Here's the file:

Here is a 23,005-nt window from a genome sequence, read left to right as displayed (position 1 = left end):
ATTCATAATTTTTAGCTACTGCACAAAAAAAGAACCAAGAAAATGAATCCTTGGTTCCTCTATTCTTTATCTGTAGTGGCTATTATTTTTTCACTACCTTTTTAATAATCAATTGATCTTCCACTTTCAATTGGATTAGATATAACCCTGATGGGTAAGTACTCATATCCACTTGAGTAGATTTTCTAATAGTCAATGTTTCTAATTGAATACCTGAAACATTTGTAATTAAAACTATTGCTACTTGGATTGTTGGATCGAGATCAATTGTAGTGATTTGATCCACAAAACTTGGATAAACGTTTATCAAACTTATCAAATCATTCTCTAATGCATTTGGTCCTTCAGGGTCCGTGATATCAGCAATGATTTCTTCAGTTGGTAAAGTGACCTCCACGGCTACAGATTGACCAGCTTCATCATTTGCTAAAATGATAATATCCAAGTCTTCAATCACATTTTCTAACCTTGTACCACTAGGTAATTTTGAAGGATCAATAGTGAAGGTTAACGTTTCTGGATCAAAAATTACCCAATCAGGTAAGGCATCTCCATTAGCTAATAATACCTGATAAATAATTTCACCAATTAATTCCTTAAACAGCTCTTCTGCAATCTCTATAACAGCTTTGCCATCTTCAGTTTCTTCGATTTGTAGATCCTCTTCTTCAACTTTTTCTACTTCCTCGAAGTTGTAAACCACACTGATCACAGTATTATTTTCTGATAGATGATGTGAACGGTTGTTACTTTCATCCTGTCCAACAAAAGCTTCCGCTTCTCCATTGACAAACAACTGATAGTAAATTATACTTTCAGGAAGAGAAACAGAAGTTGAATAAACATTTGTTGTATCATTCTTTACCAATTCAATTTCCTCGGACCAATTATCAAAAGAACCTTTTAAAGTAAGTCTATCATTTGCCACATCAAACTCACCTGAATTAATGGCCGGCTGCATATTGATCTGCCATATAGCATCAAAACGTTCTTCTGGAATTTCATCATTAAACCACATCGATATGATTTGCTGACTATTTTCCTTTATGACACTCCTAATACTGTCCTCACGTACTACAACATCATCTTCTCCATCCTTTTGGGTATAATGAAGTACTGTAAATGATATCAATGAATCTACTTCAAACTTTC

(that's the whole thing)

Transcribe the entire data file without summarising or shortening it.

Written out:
Here is a 23,005-nt window from a genome sequence, read left to right as displayed (position 1 = left end):
ATTCATAATTTTTAGCTACTGCACAAAAAAAGAACCAAGAAAATGAATCCTTGGTTCCTCTATTCTTTATCTGTAGTGGCTATTATTTTTTCACTACCTTTTTAATAATCAATTGATCTTCCACTTTCAATTGGATTAGATATAACCCTGATGGGTAAGTACTCATATCCACTTGAGTAGATTTTCTAATAGTCAATGTTTCTAATTGAATACCTGAAACATTTGTAATTAAAACTATTGCTACTTGGATTGTTGGATCGAGATCAATTGTAGTGATTTGATCCACAAAACTTGGATAAACGTTTATCAAACTTATCAAATCATTCTCTAATGCATTTGGTCCTTCAGGGTCCGTGATATCAGCAATGATTTCTTCAGTTGGTAAAGTGACCTCCACGGCTACAGATTGACCAGCTTCATCATTTGCTAAAATGATAATATCCAAGTCTTCAATCACATTTTCTAACCTTGTACCACTAGGTAATTTTGAAGGATCAATAGTGAAGGTTAACGTTTCTGGATCAAAAATTACCCAATCAGGTAAGGCATCTCCATTAGCTAATAATACCTGATAAATAATTTCACCAATTAATTCCTTAAACAGCTCTTCTGCAATCTCTATAACAGCTTTGCCATCTTCAGTTTCTTCGATTTGTAGATCCTCTTCTTCAACTTTTTCTACTTCCTCGAAGTTGTAAACCACACTGATCACAGTATTATTTTCTGATAGATGATGTGAACGGTTGTTACTTTCATCCTGTCCAACAAAAGCTTCCGCTTCTCCATTGACAAACAACTGATAGTAAATTATACTTTCAGGAAGAGAAACAGAAGTTGAATAAACATTTGTTGTATCATTCTTTACCAATTCAATTTCCTCGGACCAATTATCAAAAGAACCTTTTAAAGTAAGTCTATCATTTGCCACATCAAACTCACCTGAATTAATGGCCGGCTGCATATTGATCTGCCATATAGCATCAAAACGTTCTTCTGGAATTTCATCATTAAACCACATCGATATGATTTGCTGACTATTTTCCTTTATGACACTCCTAATACTGTCCTCACGTACTACAACATCATCTTCTCCATCCTTTTGGGTATAATGAAGTACTGTAAATGATATCAATGAATCTACTTCAAACTTTC